A Union Jack with the bold writing on the top would be far better, as the word British would be the first thing to catch your eye. Remember that British is the most important word.
Hoping that it is not to late to reconsider your choice of logo, What is the matter with the Union Jack?
Have we got no pride left?
IM not convinced about the logo. Surely, the Union Jack and the words “British Produce” would have been more recognisable to most of the British public.
John Richards, Caersws, Powys
WHAT on Earth goes through the minds of the people who have come up with this ridiculous logo? And who sat there and actually approved it?
Reaction from shoppers that it looks French is pretty near the mark in fact. How anyone could come up with a logo to symbolise British produce without incorporating the Union Flag is beyond me.
Here we had a marvellous opportunity to launch a benchmark symbol for the future, and basically weve blown it! This logo symbolises, to me, all that is wrong with the British farming industry – people at the top who have no idea whatsoever.
We are crying out for inspired leadership, and what do we get? A cock-up!
Tom Johnston, Durdar, Carlisle
It looks too mechanical and like Thomas the tank engine. But youll never please all of the people all of the time!
I dont have any better suggestions, Im afraid.
MD Clarke, Dalkieth, Midlothian
PLEASE can you incorporate the British Flag in the colour scheme.
Jeremy Scudamore, Mitcheldean, Gloucestershire
UNION Jack and tick seem a very good idea. The logo shown looks like “Toys R Us”.
Darran Ward, Shirley, W Midlands
David Barratt, Hungerford, Berkshire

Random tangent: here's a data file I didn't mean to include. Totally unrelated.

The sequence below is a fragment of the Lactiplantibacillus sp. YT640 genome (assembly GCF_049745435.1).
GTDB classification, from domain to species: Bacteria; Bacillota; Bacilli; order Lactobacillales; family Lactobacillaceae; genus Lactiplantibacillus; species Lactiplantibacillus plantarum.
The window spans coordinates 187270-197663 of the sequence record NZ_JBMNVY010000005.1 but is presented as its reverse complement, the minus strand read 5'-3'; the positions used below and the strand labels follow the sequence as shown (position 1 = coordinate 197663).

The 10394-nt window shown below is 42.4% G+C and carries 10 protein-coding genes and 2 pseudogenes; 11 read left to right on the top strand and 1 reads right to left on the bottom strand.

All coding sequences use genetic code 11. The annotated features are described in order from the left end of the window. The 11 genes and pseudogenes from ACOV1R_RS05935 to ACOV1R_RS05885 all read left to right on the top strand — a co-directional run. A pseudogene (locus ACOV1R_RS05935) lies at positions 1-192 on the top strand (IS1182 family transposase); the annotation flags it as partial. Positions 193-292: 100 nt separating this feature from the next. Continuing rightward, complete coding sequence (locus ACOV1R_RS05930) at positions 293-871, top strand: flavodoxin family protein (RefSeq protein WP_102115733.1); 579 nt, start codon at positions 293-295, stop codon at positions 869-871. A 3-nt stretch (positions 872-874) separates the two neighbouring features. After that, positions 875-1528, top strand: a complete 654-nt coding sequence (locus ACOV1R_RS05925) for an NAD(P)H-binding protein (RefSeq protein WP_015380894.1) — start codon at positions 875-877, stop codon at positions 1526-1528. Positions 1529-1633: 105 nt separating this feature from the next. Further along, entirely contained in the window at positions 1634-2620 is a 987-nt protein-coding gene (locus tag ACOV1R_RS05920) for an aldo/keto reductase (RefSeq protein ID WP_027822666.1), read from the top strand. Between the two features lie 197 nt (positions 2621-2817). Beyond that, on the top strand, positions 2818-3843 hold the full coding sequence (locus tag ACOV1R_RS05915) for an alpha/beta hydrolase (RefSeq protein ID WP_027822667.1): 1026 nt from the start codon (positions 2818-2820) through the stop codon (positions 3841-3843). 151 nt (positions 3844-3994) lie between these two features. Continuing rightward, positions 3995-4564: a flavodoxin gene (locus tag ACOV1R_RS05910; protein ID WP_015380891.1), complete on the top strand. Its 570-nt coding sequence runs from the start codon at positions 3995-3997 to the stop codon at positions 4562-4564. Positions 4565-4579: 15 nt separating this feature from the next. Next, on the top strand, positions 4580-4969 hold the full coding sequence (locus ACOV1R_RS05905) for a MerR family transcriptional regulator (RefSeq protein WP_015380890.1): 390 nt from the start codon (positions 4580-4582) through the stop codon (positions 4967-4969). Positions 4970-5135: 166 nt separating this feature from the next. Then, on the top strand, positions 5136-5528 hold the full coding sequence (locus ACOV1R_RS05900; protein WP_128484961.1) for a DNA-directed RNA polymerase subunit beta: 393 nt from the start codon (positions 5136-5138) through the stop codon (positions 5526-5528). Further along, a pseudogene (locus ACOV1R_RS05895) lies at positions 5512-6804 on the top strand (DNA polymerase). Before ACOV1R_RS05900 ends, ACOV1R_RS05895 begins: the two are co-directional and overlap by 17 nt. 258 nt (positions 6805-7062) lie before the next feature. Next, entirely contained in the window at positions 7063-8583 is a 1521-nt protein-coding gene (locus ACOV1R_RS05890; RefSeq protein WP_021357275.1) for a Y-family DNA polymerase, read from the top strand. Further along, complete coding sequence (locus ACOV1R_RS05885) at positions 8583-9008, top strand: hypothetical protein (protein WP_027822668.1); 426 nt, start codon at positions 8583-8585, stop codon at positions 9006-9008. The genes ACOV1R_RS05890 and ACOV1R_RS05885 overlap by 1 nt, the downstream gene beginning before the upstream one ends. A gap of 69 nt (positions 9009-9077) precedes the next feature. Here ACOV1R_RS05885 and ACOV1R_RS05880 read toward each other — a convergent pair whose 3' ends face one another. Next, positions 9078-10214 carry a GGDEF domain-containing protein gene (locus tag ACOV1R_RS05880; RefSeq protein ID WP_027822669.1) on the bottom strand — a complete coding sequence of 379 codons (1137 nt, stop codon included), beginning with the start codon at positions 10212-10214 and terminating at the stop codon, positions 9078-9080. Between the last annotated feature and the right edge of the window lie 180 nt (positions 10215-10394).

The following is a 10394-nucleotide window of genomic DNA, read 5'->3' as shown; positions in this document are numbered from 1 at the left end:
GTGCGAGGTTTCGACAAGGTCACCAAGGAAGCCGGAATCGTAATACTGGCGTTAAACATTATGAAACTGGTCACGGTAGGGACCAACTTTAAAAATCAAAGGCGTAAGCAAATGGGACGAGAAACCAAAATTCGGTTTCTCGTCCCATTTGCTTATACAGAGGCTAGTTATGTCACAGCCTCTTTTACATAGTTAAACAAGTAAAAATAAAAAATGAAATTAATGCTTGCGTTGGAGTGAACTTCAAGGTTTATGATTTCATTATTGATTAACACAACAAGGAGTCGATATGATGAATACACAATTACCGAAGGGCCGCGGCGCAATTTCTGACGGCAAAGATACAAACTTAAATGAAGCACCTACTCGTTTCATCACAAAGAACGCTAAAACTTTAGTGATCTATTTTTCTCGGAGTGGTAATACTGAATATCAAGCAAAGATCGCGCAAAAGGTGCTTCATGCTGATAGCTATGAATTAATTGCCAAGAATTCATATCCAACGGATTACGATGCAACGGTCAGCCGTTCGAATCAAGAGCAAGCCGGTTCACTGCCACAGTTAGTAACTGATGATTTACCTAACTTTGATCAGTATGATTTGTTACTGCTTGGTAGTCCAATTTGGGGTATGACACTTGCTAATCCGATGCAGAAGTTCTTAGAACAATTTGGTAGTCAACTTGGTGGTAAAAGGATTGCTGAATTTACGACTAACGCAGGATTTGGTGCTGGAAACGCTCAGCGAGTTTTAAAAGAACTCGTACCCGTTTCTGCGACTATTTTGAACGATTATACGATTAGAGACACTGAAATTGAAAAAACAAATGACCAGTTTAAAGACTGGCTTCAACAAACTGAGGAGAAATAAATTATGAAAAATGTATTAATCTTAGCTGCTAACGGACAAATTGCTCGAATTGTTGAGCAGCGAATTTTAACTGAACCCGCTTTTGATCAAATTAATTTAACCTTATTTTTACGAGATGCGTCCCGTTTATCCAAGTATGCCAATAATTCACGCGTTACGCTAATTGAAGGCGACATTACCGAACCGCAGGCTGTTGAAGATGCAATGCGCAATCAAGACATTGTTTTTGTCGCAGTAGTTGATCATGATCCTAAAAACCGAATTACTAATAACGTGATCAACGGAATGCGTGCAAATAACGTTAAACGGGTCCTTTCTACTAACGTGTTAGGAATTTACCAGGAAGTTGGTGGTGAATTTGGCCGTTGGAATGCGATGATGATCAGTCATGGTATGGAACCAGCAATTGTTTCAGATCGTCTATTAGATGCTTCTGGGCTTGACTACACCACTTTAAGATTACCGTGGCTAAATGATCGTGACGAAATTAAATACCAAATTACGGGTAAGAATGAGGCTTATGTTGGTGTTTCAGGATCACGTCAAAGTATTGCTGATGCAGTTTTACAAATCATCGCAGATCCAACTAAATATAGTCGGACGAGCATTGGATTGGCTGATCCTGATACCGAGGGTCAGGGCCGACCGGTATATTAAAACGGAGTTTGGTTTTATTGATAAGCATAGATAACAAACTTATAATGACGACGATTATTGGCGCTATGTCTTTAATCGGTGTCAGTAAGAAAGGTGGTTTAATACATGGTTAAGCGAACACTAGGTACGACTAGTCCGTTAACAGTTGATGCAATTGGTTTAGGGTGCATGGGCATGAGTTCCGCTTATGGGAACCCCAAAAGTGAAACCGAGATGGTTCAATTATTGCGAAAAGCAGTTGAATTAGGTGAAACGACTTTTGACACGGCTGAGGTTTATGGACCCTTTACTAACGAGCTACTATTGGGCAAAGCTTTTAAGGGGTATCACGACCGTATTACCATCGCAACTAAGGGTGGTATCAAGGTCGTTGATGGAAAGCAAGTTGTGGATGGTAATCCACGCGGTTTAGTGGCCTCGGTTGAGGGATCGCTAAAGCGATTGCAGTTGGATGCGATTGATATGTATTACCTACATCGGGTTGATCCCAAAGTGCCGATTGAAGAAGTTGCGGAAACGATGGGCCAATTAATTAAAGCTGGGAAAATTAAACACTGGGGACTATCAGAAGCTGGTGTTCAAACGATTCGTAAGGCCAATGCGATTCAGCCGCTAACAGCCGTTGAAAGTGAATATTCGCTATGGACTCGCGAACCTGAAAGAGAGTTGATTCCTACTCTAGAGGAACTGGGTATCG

IT shows British farmers on their backs in a hearse.
Andy White, Grantham, Lincolnshire
MY view on the logo is that it would look better on the packaging for a childs toy. It is unimaginative and the “F” achieves nothing.
Phil Eades, Sandbach, Cheshire
VERY poor – the tractor gives the idea of a mechanical world. We need to show humans are in control.
CJ Leamon, Matching Green, Essex
MY baby could have come up with a better logo.
PATHETIC and useless is the only word for it. Yesterday someone (a member of the public) said it looks like a six-year-olds drawing of a steam-engine!
Mike Hart, Small and Family Farms Association
THE new kitemark is not the answer, and what a waste of £2 million. Better to have given the cash to pig farmers.
The only labelling that is needed on produce is one with “made or produced in the UK”, next to a Union Jack.
these other marks, triangles, kitemarks are only thought up to cause confusion and to put more money in the consultants pockets, with nothing for the producer.
Patrick Hughes, Saffron Walden, Essex
I THINK it is a very bad logo.
It is too mechanical and harsh. More of the countryside and its clean green image should be portrayed. A child of 11 could have done better.
Alan Hunter, Eglinton, Northern Ireland